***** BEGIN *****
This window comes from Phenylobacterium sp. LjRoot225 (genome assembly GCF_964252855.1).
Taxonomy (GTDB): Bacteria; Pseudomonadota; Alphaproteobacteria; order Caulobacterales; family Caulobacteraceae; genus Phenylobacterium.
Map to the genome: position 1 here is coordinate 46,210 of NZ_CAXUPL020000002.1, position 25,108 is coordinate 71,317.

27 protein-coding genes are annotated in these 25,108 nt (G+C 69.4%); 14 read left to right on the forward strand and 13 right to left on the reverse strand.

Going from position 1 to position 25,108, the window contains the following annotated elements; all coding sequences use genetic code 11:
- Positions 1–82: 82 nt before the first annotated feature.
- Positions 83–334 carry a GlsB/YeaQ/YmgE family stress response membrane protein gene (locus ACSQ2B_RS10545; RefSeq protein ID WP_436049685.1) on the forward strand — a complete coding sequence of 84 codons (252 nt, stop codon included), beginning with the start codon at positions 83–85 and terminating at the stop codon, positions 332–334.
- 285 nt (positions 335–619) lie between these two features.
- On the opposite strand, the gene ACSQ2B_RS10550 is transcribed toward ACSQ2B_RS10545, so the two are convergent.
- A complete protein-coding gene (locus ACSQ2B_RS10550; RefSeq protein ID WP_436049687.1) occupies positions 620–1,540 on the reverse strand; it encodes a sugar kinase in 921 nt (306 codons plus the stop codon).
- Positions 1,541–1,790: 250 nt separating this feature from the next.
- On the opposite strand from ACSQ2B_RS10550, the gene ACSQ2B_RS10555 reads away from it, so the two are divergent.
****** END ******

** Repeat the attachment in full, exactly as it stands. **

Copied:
This window comes from Phenylobacterium sp. LjRoot225 (genome assembly GCF_964252855.1).
Taxonomy (GTDB): Bacteria; Pseudomonadota; Alphaproteobacteria; order Caulobacterales; family Caulobacteraceae; genus Phenylobacterium.
Map to the genome: position 1 here is coordinate 46,210 of NZ_CAXUPL020000002.1, position 25,108 is coordinate 71,317.

27 protein-coding genes are annotated in these 25,108 nt (G+C 69.4%); 14 read left to right on the forward strand and 13 right to left on the reverse strand.

Going from position 1 to position 25,108, the window contains the following annotated elements; all coding sequences use genetic code 11:
- Positions 1–82: 82 nt before the first annotated feature.
- Positions 83–334 carry a GlsB/YeaQ/YmgE family stress response membrane protein gene (locus ACSQ2B_RS10545; RefSeq protein ID WP_436049685.1) on the forward strand — a complete coding sequence of 84 codons (252 nt, stop codon included), beginning with the start codon at positions 83–85 and terminating at the stop codon, positions 332–334.
- 285 nt (positions 335–619) lie between these two features.
- On the opposite strand, the gene ACSQ2B_RS10550 is transcribed toward ACSQ2B_RS10545, so the two are convergent.
- A complete protein-coding gene (locus ACSQ2B_RS10550; RefSeq protein ID WP_436049687.1) occupies positions 620–1,540 on the reverse strand; it encodes a sugar kinase in 921 nt (306 codons plus the stop codon).
- Positions 1,541–1,790: 250 nt separating this feature from the next.
- On the opposite strand from ACSQ2B_RS10550, the gene ACSQ2B_RS10555 reads away from it, so the two are divergent.